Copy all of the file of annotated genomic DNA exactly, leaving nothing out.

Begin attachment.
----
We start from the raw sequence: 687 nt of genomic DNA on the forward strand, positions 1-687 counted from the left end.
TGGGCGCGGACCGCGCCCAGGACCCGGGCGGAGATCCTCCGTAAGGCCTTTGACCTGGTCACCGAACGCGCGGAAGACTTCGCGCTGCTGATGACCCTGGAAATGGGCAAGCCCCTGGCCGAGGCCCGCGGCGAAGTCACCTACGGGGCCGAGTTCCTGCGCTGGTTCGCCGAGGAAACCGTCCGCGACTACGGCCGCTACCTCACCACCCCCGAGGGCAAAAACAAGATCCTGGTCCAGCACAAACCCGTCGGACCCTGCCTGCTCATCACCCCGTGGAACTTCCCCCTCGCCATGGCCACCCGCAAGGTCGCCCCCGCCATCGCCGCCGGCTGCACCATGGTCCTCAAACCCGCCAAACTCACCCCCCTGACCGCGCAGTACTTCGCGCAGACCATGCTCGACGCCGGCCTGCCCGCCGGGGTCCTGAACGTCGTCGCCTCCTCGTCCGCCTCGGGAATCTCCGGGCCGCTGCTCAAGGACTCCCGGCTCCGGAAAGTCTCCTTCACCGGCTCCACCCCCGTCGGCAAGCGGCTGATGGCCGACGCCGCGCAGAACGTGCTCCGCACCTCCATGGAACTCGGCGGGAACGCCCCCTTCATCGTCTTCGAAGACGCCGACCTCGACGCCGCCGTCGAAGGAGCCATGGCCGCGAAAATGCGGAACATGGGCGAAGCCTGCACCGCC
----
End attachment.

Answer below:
We start from the raw sequence: 687 nt of genomic DNA on the forward strand, positions 1-687 counted from the left end.
TGGGCGCGGACCGCGCCCAGGACCCGGGCGGAGATCCTCCGTAAGGCCTTTGACCTGGTCACCGAACGCGCGGAAGACTTCGCGCTGCTGATGACCCTGGAAATGGGCAAGCCCCTGGCCGAGGCCCGCGGCGAAGTCACCTACGGGGCCGAGTTCCTGCGCTGGTTCGCCGAGGAAACCGTCCGCGACTACGGCCGCTACCTCACCACCCCCGAGGGCAAAAACAAGATCCTGGTCCAGCACAAACCCGTCGGACCCTGCCTGCTCATCACCCCGTGGAACTTCCCCCTCGCCATGGCCACCCGCAAGGTCGCCCCCGCCATCGCCGCCGGCTGCACCATGGTCCTCAAACCCGCCAAACTCACCCCCCTGACCGCGCAGTACTTCGCGCAGACCATGCTCGACGCCGGCCTGCCCGCCGGGGTCCTGAACGTCGTCGCCTCCTCGTCCGCCTCGGGAATCTCCGGGCCGCTGCTCAAGGACTCCCGGCTCCGGAAAGTCTCCTTCACCGGCTCCACCCCCGTCGGCAAGCGGCTGATGGCCGACGCCGCGCAGAACGTGCTCCGCACCTCCATGGAACTCGGCGGGAACGCCCCCTTCATCGTCTTCGAAGACGCCGACCTCGACGCCGCCGTCGAAGGAGCCATGGCCGCGAAAATGCGGAACATGGGCGAAGCCTGCACCGCC